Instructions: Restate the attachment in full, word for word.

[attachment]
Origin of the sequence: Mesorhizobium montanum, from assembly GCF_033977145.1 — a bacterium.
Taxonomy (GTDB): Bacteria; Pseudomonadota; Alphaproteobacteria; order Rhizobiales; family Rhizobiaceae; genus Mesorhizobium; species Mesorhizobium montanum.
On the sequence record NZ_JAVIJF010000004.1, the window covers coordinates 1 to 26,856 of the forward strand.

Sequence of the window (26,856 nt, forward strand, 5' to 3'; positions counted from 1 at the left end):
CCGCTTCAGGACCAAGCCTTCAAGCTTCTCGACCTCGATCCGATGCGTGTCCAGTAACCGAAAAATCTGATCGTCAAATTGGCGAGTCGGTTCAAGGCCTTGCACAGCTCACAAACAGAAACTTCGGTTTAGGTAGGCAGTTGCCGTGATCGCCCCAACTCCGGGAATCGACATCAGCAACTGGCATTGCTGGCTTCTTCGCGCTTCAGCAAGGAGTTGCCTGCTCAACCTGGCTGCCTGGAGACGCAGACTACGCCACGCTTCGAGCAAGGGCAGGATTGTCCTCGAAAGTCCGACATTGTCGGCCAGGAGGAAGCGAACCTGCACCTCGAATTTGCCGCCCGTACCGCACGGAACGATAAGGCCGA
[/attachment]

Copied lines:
Origin of the sequence: Mesorhizobium montanum, from assembly GCF_033977145.1 — a bacterium.
Taxonomy (GTDB): Bacteria; Pseudomonadota; Alphaproteobacteria; order Rhizobiales; family Rhizobiaceae; genus Mesorhizobium; species Mesorhizobium montanum.
On the sequence record NZ_JAVIJF010000004.1, the window covers coordinates 1 to 26,856 of the forward strand.

Sequence of the window (26,856 nt, forward strand, 5' to 3'; positions counted from 1 at the left end):
CCGCTTCAGGACCAAGCCTTCAAGCTTCTCGACCTCGATCCGATGCGTGTCCAGTAACCGAAAAATCTGATCGTCAAATTGGCGAGTCGGTTCAAGGCCTTGCACAGCTCACAAACAGAAACTTCGGTTTAGGTAGGCAGTTGCCGTGATCGCCCCAACTCCGGGAATCGACATCAGCAACTGGCATTGCTGGCTTCTTCGCGCTTCAGCAAGGAGTTGCCTGCTCAACCTGGCTGCCTGGAGACGCAGACTACGCCACGCTTCGAGCAAGGGCAGGATTGTCCTCGAAAGTCCGACATTGTCGGCCAGGAGGAAGCGAACCTGCACCTCGAATTTGCCGCCCGTACCGCACGGAACGATAAGGCCGA